Even among large banks, there’s a huge disparity in the amount of cross-selling efforts within online banking. Wells Fargo is the most prolific, with nine marketing messages and product placements alone on its main account-management page. The bank also uses login and logoff activities to display promotions (see screenshot below). On the other hand, US Bank has just a single link to an “offers page” buried below the fold. Most FIs fall somewhere in between.

We looked at the opportunities within six different areas:

  • Interstitial pages (splash screen) inserted after performing any online activity, especially after the initial login.
  • Banner and keyword promotions within the secure online banking area
  • Product placement within online banking and bill pay
  • Transactional upgrades
  • Page displayed after an online banking session has concluded (either through logout or inactivity)
  • Product/shopping/discount portals and third-party ads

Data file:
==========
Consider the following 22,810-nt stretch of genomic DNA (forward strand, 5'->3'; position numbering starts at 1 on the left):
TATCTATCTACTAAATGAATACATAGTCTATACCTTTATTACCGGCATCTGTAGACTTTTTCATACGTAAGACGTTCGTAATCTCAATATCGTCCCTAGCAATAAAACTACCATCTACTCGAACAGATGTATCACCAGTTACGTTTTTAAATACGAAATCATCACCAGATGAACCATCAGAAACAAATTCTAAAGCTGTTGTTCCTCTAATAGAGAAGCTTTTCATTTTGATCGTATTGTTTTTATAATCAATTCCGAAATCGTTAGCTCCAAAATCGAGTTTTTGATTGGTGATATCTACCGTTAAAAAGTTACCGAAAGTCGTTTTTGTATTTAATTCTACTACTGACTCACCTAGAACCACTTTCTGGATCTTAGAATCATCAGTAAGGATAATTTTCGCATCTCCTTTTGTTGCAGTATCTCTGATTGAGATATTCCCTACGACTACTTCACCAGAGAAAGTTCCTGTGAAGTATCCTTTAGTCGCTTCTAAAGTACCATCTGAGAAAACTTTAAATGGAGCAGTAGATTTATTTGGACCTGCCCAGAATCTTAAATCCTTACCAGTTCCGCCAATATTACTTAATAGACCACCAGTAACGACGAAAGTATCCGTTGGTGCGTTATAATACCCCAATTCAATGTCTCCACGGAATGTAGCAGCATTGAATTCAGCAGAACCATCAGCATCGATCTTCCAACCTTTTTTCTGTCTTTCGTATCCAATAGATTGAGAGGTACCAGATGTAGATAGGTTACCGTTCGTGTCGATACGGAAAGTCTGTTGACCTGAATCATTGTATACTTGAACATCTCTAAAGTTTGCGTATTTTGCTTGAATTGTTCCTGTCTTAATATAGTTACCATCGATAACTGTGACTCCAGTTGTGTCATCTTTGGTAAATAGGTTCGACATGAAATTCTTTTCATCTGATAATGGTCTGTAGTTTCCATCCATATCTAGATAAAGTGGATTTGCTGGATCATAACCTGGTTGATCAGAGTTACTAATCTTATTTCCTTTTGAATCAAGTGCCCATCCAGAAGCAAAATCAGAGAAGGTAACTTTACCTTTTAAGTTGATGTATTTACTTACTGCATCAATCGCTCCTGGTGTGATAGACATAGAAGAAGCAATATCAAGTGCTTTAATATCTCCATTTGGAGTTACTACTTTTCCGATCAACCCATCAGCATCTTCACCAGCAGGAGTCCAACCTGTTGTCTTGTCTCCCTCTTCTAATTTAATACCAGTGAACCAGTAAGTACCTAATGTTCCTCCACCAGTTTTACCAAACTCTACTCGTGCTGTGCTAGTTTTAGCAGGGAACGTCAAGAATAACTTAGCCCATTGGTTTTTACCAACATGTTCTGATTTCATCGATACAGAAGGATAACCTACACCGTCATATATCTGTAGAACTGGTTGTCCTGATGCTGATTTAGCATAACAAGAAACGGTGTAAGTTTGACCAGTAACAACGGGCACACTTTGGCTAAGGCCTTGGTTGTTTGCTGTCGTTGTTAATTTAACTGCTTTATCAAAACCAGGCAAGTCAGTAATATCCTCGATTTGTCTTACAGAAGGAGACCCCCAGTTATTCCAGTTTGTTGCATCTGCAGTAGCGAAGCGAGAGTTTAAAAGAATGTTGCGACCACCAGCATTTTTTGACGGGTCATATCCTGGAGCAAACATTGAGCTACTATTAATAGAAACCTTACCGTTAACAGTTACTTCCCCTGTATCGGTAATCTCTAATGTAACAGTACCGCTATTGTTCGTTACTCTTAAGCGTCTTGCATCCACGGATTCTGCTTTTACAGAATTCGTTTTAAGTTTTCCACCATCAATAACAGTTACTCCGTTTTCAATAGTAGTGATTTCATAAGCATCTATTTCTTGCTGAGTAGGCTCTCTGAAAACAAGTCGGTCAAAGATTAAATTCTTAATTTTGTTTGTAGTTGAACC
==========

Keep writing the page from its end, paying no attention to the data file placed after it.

The following financial companies were analyzed by logging in to actual accounts and documenting their sales and marketing efforts:

  • American Express business gold
  • Bank of America online banking
  • Chase credit card
  • Citibank business card
  • Citibank online banking
  • Discover Card
  • Everbank
  • First Tech Credit Union
  • ING Direct
  • Jwaala (demo only)
  • Mint
  • Netflix (non-financial)
  • PayPal
  • Revolution Money
  • US Bank
  • WaMu
  • Wells Fargo

Wells Fargo promotion displayed after logging out from online banking
(27 March 2009)

clip_image002

Money Link from the University of Wisconsin Credit Union Makes Electronic Transfers Simple (like they should be)

imageFinancial institutions vary considerably in how easy they make it to move money in and out of bank accounts.